A tumor affecting the inferior vena cava is often found incidentally on routine imaging exams. Various specialized imaging techniques may be used to help evaluate the size, placement, and extension of the tumor and to serve as an aid for future surgical procedures, among individuals with leiomyosarcomas.
Such imaging techniques may include computerized tomography (CT) scanning, magnetic resonance imaging (MRI) and ultrasound. During CT scanning, a computer and x-rays are used to create a film showing cross-sectional images of certain tissue structures. An MRI uses a magnetic field and radio waves to produce cross-sectional images of particular organs and bodily tissues. During an ultrasound reflected sound waves create an image of internal organs and other structures within the body.
Surgical removal and microscopic evaluation of affected tissue may confirm a diagnosis of a leiomyosarcoma. However, because of the location of the inferior vena cava, it may be difficult to perform a biopsy. In some cases, a CT-guided biopsy may be used to obtain a tissue sample and confirm a diagnosis of leiomyosarcoma.
A procedure known as an angiography is sometimes used to aid in the diagnosis of leiomyosarcoma of the IVC. During an angiography, a special fluid known as contrast dye is injected into the body. This fluid is visible upon x-rays and allows for examination of blood vessels. X-rays of blood vessels taken using an angiography are called angiograms.
Laboratory tests and specialized imaging tests may also be conducted to determine possible infiltration of regional lymph nodes and the presence of distant metastases.
The therapeutic management of individuals with a leiomyosarcoma may require the coordinated efforts of a team of medical professionals, such as physicians who specialize in the diagnosis and treatment of cancer (medical oncologists), specialists in the use of radiation to treat cancer (radiation oncologists), oncological surgeons, oncology nurses, and other healthcare specialists.
Specific therapeutic procedures and interventions may vary, depending upon numerous factors, such as primary tumor location, extent of the primary tumor (stage), and degree of malignancy (grade); whether the tumor has spread to lymph nodes or distant sites; an individual's age and general health; and/or other elements. Decisions concerning the use of particular interventions should be made by physicians and other members of the health care team in careful consultation with the patient, based upon the specifics of the case; a thorough discussion of the potential benefits and risks; patient preference; and other appropriate factors.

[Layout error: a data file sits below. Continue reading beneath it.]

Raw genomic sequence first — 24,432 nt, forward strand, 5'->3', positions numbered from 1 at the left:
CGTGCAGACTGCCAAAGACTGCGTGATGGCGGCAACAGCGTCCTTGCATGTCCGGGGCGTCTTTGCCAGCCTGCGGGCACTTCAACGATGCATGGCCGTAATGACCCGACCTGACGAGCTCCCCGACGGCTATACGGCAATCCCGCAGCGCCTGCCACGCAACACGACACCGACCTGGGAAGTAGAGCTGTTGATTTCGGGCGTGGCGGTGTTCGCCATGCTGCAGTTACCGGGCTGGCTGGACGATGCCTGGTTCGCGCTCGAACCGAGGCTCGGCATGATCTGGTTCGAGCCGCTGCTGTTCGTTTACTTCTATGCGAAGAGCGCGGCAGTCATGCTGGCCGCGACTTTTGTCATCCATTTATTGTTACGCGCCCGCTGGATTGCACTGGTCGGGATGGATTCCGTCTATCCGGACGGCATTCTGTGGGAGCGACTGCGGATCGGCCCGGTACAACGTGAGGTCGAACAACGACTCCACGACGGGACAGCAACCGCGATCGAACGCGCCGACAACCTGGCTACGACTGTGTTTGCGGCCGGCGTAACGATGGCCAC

The main form of treatment for a leiomyosarcoma of the IVC is surgical excision and removal of the entire tumor and surrounding tissue (resection). Surgery is the mainstay of treatment for leiomyosarcoma and should be performed by experienced oncological surgeons (and not general surgeons unfamiliar with the surgical approach). In some cases only a portion of the tumor can be safely removed. Depending upon the location of the primary tumor, surgical procedures may also include the use of certain reconstructive techniques.
Although radiation therapy provides limited or no benefit in treating most forms of soft tissue sarcoma, some reports suggest that it may be helpful for individuals with leiomyosarcomas of the IVC. If initial surgery is not an option due to the specific location and/or progression of the malignancy, therapy may include radiation alone. Radiation therapy preferentially destroys or injures rapidly dividing cells, primarily cancerous cells. However, some healthy cells (e.g., hair follicles, bone marrow, etc.) may also be damaged, leading to certain side effects. Thus, during such therapy, the radiation is passed through diseased tissue in carefully calculated dosages to destroy cancer cells while minimizing exposure and damage to normal cells. Radiation therapy works to destroy cancer cells by depositing energy that damages their genetic material, preventing or slowing their growth and replication.
For some affected individuals, particularly those who have locally advanced, metastatic, or recurrent disease, therapy with certain anticancer drugs (chemotherapy) may also be recommended, possibly in combination with surgical procedures and/or radiation; physicians may recommend combination therapy with multiple chemotherapeutic drugs that have different modes of action in destroying tumor cells and/or preventing them from multiplying.
In most cases, however, chemotherapy and radiation therapy have had only limited success in slowing or stopping progression of leiomyosarcomas. Because of the rarity of leiomyosarcomas occurring in the IVC no standard or overall effective type of chemotherapy or radiation therapy has been identified. The use of chemotherapy and radiation therapy for the treatment of leiomyosarcomas in general remains under investigation. (Please see the "Investigational Therapies" section below.)
Medical centers and hospitals that specialize in sarcomas (sarcoma centers) are conducting research into new treatments for individuals with soft tissue sarcomas including new chemotherapeutic drugs, new combinations of chemotherapeutic drugs, angiogenesis inhibitors that prevent the formation of new blood vessels needed to supply blood tumors, and various biologic therapies that involve the immune system in fighting cancer. (For information on sarcoma centers, contact the sarcoma specific nonprofit organizations listed in the Resources section of this report.)
Information on current clinical trials is posted on the Internet at www.clinicaltrials.gov. All studies receiving U.S. Government funding, and some supported by private industry, are posted on this government web site.
For information about clinical trials being conducted at the NIH Clinical Center in Bethesda, MD, contact the NIH Patient Recruitment Office:
Tollfree: (800) 411-1222
TTY: (866) 411-1010
For information about clinical trials sponsored by private sources, contact:
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FROM THE INTERNET
Mayo Foundation for Medical Education and Research. Thyroid Cancer. Soft Tissue Sarcomas. Sept. 15, 2005. Available at: http://www.mayoclinic.com/health/soft-tissue-sarcoma/DS00601 Accessed On: 7/20/2006.